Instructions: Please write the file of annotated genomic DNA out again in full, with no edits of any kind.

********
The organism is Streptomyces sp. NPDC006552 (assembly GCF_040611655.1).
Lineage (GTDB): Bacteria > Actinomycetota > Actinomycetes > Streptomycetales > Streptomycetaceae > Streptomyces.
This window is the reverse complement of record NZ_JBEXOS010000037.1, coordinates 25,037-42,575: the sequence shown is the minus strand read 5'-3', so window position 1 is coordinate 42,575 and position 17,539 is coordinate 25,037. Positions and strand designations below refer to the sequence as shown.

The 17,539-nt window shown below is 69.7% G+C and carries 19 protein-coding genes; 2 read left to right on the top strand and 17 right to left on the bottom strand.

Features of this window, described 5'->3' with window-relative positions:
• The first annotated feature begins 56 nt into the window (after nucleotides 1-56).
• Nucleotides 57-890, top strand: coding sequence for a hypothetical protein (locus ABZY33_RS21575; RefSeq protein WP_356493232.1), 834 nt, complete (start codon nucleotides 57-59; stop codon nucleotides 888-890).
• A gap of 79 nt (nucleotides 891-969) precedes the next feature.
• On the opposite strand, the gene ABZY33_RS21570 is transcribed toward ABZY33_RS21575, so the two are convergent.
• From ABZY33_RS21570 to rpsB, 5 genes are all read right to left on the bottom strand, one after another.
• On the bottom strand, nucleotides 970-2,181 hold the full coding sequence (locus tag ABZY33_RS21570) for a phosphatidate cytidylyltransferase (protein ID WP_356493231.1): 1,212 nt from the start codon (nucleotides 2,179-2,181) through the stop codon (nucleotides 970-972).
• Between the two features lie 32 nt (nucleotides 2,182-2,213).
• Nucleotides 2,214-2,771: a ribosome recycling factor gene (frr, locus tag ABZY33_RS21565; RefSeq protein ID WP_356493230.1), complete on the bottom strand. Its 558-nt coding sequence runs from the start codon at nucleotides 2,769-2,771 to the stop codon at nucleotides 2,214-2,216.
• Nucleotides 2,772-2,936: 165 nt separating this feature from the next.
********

The organism is Streptomyces sp. NPDC006552 (assembly GCF_040611655.1).
Lineage (GTDB): Bacteria > Actinomycetota > Actinomycetes > Streptomycetales > Streptomycetaceae > Streptomyces.
This window is the reverse complement of record NZ_JBEXOS010000037.1, coordinates 25,037-42,575: the sequence shown is the minus strand read 5'-3', so window position 1 is coordinate 42,575 and position 17,539 is coordinate 25,037. Positions and strand designations below refer to the sequence as shown.

The 17,539-nt window shown below is 69.7% G+C and carries 19 protein-coding genes; 2 read left to right on the top strand and 17 right to left on the bottom strand.

Features of this window, described 5'->3' with window-relative positions:
• The first annotated feature begins 56 nt into the window (after nucleotides 1-56).
• Nucleotides 57-890, top strand: coding sequence for a hypothetical protein (locus ABZY33_RS21575; RefSeq protein WP_356493232.1), 834 nt, complete (start codon nucleotides 57-59; stop codon nucleotides 888-890).
• A gap of 79 nt (nucleotides 891-969) precedes the next feature.
• On the opposite strand, the gene ABZY33_RS21570 is transcribed toward ABZY33_RS21575, so the two are convergent.
• From ABZY33_RS21570 to rpsB, 5 genes are all read right to left on the bottom strand, one after another.
• On the bottom strand, nucleotides 970-2,181 hold the full coding sequence (locus tag ABZY33_RS21570) for a phosphatidate cytidylyltransferase (protein ID WP_356493231.1): 1,212 nt from the start codon (nucleotides 2,179-2,181) through the stop codon (nucleotides 970-972).
• Between the two features lie 32 nt (nucleotides 2,182-2,213).
• Nucleotides 2,214-2,771: a ribosome recycling factor gene (frr, locus tag ABZY33_RS21565; RefSeq protein ID WP_356493230.1), complete on the bottom strand. Its 558-nt coding sequence runs from the start codon at nucleotides 2,769-2,771 to the stop codon at nucleotides 2,214-2,216.
• Nucleotides 2,772-2,936: 165 nt separating this feature from the next.